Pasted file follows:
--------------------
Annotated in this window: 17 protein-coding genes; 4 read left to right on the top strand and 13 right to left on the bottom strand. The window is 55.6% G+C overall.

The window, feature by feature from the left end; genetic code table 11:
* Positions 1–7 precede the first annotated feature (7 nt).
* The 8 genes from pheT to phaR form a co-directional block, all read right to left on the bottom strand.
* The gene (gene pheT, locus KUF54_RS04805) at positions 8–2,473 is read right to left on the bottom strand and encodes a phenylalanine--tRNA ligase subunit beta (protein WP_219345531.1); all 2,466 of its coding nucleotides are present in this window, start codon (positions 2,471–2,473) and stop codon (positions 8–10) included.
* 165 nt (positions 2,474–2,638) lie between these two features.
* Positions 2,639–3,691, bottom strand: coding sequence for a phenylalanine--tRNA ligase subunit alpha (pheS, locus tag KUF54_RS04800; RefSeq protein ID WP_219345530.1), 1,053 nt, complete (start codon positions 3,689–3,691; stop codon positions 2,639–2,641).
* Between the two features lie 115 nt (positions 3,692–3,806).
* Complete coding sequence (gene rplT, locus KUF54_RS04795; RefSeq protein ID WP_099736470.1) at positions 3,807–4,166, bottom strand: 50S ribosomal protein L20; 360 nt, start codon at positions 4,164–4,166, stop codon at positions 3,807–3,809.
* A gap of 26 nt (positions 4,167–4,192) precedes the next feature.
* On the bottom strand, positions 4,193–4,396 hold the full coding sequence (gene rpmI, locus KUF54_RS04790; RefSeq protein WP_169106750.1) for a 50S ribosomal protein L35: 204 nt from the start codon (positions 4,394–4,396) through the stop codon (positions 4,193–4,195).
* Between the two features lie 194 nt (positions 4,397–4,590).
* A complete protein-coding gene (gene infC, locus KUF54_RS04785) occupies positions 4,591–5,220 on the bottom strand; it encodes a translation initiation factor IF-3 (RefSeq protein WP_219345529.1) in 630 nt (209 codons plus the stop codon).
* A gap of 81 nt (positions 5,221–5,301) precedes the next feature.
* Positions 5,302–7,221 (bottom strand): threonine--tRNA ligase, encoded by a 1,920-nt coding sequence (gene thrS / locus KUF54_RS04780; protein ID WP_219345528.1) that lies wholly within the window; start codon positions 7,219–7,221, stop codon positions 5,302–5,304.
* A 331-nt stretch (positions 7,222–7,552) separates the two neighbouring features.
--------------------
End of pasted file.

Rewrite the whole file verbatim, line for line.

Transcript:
Annotated in this window: 17 protein-coding genes; 4 read left to right on the top strand and 13 right to left on the bottom strand. The window is 55.6% G+C overall.

The window, feature by feature from the left end; genetic code table 11:
* Positions 1–7 precede the first annotated feature (7 nt).
* The 8 genes from pheT to phaR form a co-directional block, all read right to left on the bottom strand.
* The gene (gene pheT, locus KUF54_RS04805) at positions 8–2,473 is read right to left on the bottom strand and encodes a phenylalanine--tRNA ligase subunit beta (protein WP_219345531.1); all 2,466 of its coding nucleotides are present in this window, start codon (positions 2,471–2,473) and stop codon (positions 8–10) included.
* 165 nt (positions 2,474–2,638) lie between these two features.
* Positions 2,639–3,691, bottom strand: coding sequence for a phenylalanine--tRNA ligase subunit alpha (pheS, locus tag KUF54_RS04800; RefSeq protein ID WP_219345530.1), 1,053 nt, complete (start codon positions 3,689–3,691; stop codon positions 2,639–2,641).
* Between the two features lie 115 nt (positions 3,692–3,806).
* Complete coding sequence (gene rplT, locus KUF54_RS04795; RefSeq protein ID WP_099736470.1) at positions 3,807–4,166, bottom strand: 50S ribosomal protein L20; 360 nt, start codon at positions 4,164–4,166, stop codon at positions 3,807–3,809.
* A gap of 26 nt (positions 4,167–4,192) precedes the next feature.
* On the bottom strand, positions 4,193–4,396 hold the full coding sequence (gene rpmI, locus KUF54_RS04790; RefSeq protein WP_169106750.1) for a 50S ribosomal protein L35: 204 nt from the start codon (positions 4,394–4,396) through the stop codon (positions 4,193–4,195).
* Between the two features lie 194 nt (positions 4,397–4,590).
* A complete protein-coding gene (gene infC, locus KUF54_RS04785) occupies positions 4,591–5,220 on the bottom strand; it encodes a translation initiation factor IF-3 (RefSeq protein WP_219345529.1) in 630 nt (209 codons plus the stop codon).
* A gap of 81 nt (positions 5,221–5,301) precedes the next feature.
* Positions 5,302–7,221 (bottom strand): threonine--tRNA ligase, encoded by a 1,920-nt coding sequence (gene thrS / locus KUF54_RS04780; protein ID WP_219345528.1) that lies wholly within the window; start codon positions 7,219–7,221, stop codon positions 5,302–5,304.
* A 331-nt stretch (positions 7,222–7,552) separates the two neighbouring features.